Thousands protest in South Korea, call for president to quit
Historically, no South Korean president has ever failed to finish their five-year term, but she is facing continued pressure from the public and political opponents to quit.
Tens of Thousands of South Koreans gathered in a protest in central Seoul on Saturday, calling on embattled President Park Geun-hye to resign over a growing influence-peddling scandal.
In what is being called one of the largest demonstrations in the country’s capital for years, it has been reported quoting police that roughly 43,000 people were at the candle-lit rally.
Organizers had been quoted by Reuters as saying that a growing crowd of 1,00,000 had assembled, making the protest one of the biggest since demonstrations in 2008 against US beef imports.
Reportedly, President Park Geun-hye has been rocked by a scandal which involved her old friend who is alleged to have used her closeness to the president to meddle in state affairs. Park has pledged to cooperate with prosecutors in an investigation.
It has been reported that a formal investigation is focused on allegations that Choi, 60, leveraged her close relationship with Park to coerce local firms into donating large sums to dubious non-profit foundations that she then used for personal gain.
Choi was formally arrested on Thursday on charges of fraud and abuse of power, reports said. However, public anger has largely focused on allegations that she meddled in affairs of state and had access to confidential documents, despite having no official position or security clearance.
The South Korean media has portrayed Choi, whose late father was a shadowy religious leader and an important mentor to Park, as a Rasputin-like figure who wielded an unhealthy influence over the president.
It has been reported that Koreans have been angered by the revelations and say Geun-hye has betrayed public trust and mismanaged her government.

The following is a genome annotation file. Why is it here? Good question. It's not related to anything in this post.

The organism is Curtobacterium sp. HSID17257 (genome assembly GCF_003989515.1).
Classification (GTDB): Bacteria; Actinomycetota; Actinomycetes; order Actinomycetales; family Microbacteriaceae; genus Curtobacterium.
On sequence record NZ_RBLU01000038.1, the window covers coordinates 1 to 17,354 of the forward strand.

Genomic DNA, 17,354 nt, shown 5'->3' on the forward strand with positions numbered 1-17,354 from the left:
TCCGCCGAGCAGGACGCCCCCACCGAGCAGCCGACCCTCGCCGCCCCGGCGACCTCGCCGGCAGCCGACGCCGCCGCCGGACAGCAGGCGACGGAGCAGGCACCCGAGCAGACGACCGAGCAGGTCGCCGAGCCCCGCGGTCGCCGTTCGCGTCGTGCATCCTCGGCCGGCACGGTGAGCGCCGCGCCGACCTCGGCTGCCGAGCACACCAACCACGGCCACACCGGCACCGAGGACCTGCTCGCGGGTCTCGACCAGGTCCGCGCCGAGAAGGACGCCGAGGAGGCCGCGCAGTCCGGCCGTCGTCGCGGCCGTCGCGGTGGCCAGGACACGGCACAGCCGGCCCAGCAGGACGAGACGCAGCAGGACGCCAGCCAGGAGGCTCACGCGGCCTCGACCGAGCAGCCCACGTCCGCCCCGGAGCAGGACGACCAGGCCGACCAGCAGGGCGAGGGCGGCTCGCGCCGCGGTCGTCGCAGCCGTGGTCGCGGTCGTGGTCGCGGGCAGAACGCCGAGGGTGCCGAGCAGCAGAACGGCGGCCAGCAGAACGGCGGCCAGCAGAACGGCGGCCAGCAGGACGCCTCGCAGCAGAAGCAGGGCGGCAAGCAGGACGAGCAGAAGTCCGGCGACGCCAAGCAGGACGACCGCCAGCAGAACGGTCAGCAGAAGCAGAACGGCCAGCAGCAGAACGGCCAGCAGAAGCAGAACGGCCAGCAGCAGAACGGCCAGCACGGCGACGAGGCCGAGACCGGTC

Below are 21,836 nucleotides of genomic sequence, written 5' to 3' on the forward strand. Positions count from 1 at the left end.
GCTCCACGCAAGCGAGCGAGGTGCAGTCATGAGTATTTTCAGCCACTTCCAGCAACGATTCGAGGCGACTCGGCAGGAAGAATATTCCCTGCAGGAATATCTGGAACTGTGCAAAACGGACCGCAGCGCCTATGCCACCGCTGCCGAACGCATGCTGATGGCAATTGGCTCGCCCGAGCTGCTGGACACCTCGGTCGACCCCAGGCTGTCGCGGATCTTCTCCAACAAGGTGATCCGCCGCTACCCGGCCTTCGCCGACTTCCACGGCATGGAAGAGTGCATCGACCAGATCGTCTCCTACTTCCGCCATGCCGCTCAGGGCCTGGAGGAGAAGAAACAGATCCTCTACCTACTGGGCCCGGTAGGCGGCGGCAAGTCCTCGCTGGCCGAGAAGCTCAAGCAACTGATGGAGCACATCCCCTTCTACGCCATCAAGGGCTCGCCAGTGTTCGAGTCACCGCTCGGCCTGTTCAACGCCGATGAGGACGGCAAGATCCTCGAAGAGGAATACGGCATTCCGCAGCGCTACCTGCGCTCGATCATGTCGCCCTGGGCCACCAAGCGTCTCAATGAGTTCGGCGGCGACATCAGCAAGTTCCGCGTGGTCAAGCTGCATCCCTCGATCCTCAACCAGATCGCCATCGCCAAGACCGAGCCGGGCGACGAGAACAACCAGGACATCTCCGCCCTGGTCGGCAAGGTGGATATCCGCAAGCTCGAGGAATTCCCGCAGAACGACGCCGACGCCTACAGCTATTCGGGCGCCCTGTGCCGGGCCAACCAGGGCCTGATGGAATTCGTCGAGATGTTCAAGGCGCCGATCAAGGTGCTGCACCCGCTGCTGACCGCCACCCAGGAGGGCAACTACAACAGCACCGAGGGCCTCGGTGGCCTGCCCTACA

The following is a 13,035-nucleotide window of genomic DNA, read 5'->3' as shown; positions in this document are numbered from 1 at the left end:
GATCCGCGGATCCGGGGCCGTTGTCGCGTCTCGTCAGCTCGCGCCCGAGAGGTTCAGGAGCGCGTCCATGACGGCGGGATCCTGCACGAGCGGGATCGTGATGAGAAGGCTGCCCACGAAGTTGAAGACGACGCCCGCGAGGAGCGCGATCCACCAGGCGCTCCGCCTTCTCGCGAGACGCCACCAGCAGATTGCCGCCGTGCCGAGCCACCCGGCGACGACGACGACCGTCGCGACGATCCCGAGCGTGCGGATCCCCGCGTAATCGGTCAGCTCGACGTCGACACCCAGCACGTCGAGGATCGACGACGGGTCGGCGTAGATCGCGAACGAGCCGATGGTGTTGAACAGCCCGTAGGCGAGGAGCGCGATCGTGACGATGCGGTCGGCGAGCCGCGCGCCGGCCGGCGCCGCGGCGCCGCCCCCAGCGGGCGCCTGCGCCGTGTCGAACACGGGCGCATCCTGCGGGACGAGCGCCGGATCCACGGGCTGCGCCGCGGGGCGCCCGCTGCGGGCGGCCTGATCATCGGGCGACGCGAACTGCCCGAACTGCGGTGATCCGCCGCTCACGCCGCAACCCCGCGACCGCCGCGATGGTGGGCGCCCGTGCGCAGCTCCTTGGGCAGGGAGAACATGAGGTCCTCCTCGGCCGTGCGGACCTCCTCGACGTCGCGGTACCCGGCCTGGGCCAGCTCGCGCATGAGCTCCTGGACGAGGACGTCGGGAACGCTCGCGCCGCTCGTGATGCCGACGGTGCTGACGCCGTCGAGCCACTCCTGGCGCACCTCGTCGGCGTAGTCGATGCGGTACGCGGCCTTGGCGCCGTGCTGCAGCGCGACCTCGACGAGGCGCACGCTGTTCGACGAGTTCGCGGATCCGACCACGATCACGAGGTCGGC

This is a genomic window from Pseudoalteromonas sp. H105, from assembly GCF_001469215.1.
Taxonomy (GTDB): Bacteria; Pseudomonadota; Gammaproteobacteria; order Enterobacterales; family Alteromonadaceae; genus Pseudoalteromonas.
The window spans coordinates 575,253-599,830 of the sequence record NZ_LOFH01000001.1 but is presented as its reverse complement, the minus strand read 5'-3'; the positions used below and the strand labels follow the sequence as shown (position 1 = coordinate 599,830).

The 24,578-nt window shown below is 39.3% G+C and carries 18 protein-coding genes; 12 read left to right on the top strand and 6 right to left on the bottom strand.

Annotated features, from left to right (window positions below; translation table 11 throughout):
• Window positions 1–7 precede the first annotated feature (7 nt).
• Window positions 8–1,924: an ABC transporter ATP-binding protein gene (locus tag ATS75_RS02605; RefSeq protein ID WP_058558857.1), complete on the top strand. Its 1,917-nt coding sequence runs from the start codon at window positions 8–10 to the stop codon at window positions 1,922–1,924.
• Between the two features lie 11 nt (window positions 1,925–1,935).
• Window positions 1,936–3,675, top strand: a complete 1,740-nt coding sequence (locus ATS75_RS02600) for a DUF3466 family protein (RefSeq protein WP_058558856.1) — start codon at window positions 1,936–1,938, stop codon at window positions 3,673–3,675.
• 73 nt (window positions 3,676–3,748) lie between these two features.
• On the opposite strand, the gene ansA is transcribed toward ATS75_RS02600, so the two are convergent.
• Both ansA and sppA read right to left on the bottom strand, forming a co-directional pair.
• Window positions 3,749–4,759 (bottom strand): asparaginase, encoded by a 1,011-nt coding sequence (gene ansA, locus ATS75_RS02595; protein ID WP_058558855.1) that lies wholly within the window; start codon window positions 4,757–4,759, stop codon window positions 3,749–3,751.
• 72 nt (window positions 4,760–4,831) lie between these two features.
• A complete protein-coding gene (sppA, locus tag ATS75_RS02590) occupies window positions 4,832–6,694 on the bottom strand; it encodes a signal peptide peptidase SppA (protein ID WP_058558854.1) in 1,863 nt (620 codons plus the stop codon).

In a shocking point, her approval rating has slipped to just 5 percent according to a Gallup poll released on Friday, the lowest number for a South Korean president since such polling began in 1988.
Police had said that they deployed 17,600 officers and 220 units including buses and mobile barriers to Saturday's protest, the reports said.
Police in riot gear lined the alleys and streets leading to the presidential Blue House as the main body of the demonstration began the march through central Seoul.
In attempts to restore trust in her administration, President reshuffled ministers and senior advisers, bringing in figures from outside her ruling conservative Saenuri Party. A former aide, Jeong Ho-seong, was arrested on Thursday on suspicion of leaking classified information, a prosecution official told Reuters.
In a response to her address, the main opposition Democratic Party insisted that her changes had been cosmetic and warned that it would begin a campaign for her ouster unless further steps were taken.
Park is unlikely to step down, with analysts suggesting she will limp on to the end of her term with her power severely undermined at a time of slowing economic growth, rising unemployment and elevated military tensions with North Korea. Historically, no South Korean president has ever failed to finish their five-year term, but she is facing continued pressure from the public and political opponents to quit.
"Even though we're just students, we feel like we can't put up with this unreasonable society anymore so we're participating in this protest with like-minded friends," said Byun Woo-hyuk, an 18-year-old high school student holding a banner calling on the president to resign.